8/15/2009—Yesterday, a distinguished panel debated my proposal for A New Progressive Version of Church and State. The moderator of the panel was Chuck Freeman, known to many on the religious left as the host of Soul Talk Radio. I presented the proposal, which was then responded to by Rev. Janet Edwards, Fred Clarkson and Vic Walczak.
Edwards is an ordained minister in the Presbyterian Church (U.S.A.). Charges were brought against her twice in the church because she presided at the wedding of two women. She was acquitted of all charges by the church court with a vote of 9-0. She is Co-Moderator of More Light Presbyterians which advocates for LGBT equality in the Presbyterian Church (U.S.A.) and is a member of the board of Demos. Clarkson s an independent journalist, whose writing about politics and religion (especially the Religious Right) has appeared in magazines and newspapers from Mother Jones, Ms. and Church & State magazines to Salon.com and The Christian Science Monitor. His book, Dispatches from the Religious Left, is being read widely. Walczak has been Legal Director of ACLU-PA since 2004. Although known for a variety of high profile cases, his particular expertise on the panel stemmed from his role as one of three lawyers who successfully tried Kitzmiller v. Dover Area School District, the first case challenging the teaching in public schools of “intelligent design” (ID), which a federal judge concluded was simply creationism repackaged.
The proposal being debated was that government may use religious language in the public square without violating the Establishment Clause when that language may plausibly be asserted to represent a nonreligious commitment. For example, the word “God” can refer to the ceaseless creativity of the universe and the objective validity of human rights. Arguably, this was the role of the “Creator” language in the Declaration of Independence.
The panel deserves a longer setting than this blog and I need some time to process the experience. Certainly, most people in the room opposed the proposal and objected to the use of God language and other religious imagery by government. There was a general feeling that fighting over the words “under God” in the Pledge of Allegiance would be politically harmful to progressive causes, but the opposition in principle remained. As Clarkson reminded the crowd, the Constitution does not mention God and, he argued, that is the appropriate model for the Establishment Clause. Walczak objected that if the word God can be used by government, then why not “God opposes abortion”? At the same time, all the speakers reasserted the right of religious believers to participate in the public square in their own, private speech on their own terms, including their use of sectarian religious speech. There was some concern about this point among the audience but time ran out as the issue was being raised.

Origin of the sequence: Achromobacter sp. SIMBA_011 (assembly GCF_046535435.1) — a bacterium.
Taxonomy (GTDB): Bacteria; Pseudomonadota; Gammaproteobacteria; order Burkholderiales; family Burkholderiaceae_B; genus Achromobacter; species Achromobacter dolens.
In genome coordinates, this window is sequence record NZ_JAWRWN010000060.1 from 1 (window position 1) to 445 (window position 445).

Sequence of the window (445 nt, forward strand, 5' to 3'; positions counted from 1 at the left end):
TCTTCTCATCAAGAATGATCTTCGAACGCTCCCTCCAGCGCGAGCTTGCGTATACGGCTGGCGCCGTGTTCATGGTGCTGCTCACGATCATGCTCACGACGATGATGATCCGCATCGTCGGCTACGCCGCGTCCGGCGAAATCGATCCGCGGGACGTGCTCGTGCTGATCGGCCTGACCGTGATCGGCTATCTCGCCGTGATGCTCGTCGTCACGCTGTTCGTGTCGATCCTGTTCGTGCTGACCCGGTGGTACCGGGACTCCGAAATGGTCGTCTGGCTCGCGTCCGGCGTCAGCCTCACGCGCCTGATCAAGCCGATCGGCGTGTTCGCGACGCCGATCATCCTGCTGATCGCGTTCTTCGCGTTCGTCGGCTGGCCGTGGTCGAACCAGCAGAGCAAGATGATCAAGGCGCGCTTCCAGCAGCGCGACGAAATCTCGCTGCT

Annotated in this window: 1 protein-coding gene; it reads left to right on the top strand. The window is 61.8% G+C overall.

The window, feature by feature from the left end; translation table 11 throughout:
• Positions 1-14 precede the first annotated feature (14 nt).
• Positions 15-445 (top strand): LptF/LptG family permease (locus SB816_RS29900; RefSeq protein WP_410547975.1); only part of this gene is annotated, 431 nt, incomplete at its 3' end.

Two large questions seem to me to be raised by yesterday’s event. First, what is the constitutional ideal of the left in terms of religion in the public square? Is it that government should not itself ever use religious imagery, including the word God, and that such religious language should not be used at government sponsored events, such as Presidential inaugurations? Whether politically palatable or not, people should be clear about their commitments. Second, as America grows more secular, is there a need to turn to religious traditions for sources of wisdom and meaning, or is there not? These two questions might be distinct, but I think they are related.